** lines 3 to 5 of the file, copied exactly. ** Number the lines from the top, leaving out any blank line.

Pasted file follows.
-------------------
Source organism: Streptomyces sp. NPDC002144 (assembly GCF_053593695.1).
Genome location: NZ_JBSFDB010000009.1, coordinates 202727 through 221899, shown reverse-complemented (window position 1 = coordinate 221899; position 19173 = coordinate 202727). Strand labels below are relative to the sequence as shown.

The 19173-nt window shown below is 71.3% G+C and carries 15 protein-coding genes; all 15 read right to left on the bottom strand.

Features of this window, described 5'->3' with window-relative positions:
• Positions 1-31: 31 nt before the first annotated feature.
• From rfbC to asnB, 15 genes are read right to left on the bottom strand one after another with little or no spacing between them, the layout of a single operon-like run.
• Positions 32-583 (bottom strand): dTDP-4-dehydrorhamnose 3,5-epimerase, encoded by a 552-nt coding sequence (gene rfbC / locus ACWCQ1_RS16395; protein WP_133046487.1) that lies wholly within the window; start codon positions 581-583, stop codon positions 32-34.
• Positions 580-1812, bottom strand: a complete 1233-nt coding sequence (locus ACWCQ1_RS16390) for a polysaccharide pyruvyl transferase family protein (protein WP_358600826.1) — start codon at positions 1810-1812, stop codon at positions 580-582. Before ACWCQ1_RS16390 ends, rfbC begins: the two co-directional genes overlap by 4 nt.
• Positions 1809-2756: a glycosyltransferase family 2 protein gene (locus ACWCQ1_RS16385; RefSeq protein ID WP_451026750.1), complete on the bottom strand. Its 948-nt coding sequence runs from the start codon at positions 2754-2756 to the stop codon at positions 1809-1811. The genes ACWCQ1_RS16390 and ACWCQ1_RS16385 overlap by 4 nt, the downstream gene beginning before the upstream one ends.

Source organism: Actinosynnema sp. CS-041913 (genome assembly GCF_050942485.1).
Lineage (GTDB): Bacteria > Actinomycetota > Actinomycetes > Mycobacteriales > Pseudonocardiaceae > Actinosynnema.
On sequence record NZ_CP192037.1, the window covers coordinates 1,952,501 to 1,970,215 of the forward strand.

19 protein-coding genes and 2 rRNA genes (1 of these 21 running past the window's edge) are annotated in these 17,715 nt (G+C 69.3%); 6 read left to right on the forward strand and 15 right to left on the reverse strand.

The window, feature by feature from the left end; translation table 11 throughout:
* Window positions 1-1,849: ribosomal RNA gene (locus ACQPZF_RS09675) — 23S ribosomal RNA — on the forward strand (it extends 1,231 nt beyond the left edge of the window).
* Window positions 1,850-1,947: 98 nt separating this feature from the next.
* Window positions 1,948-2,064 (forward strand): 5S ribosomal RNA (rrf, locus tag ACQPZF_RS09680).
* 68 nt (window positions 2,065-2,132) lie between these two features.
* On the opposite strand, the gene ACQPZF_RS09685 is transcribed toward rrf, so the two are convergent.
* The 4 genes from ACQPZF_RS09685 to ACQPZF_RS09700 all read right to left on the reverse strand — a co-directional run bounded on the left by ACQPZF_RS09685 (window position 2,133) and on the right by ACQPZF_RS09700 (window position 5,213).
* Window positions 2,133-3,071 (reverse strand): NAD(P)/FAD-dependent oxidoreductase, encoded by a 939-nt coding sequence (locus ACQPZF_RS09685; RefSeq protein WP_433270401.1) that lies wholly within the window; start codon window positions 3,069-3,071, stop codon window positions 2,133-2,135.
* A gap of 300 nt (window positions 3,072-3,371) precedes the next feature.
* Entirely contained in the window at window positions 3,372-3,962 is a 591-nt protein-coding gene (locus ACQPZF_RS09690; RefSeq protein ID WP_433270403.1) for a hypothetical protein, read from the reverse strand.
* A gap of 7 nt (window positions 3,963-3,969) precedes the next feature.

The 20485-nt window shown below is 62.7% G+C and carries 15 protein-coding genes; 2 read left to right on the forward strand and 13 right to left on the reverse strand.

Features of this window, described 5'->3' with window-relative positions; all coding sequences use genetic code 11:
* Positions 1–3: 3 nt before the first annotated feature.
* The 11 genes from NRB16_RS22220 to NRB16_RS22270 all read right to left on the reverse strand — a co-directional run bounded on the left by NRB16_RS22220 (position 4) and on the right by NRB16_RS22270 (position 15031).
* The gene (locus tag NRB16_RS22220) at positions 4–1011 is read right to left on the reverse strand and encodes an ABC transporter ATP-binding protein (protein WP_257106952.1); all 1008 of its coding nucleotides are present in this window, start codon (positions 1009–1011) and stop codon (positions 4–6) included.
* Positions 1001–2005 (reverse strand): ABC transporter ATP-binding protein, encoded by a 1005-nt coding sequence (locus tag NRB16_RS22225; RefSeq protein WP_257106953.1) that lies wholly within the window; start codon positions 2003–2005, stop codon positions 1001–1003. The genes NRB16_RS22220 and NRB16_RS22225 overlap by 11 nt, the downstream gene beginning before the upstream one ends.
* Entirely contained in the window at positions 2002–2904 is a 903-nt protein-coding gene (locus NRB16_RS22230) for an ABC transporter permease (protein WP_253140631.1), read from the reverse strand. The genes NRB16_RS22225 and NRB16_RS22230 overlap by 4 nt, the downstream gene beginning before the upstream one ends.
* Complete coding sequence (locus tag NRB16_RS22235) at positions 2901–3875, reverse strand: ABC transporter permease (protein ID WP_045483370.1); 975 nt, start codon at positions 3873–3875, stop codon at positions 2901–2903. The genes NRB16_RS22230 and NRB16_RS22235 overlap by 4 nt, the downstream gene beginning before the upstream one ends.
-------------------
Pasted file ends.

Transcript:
The 19173-nt window shown below is 71.3% G+C and carries 15 protein-coding genes; all 15 read right to left on the bottom strand.

Features of this window, described 5'->3' with window-relative positions:
• Positions 1-31: 31 nt before the first annotated feature.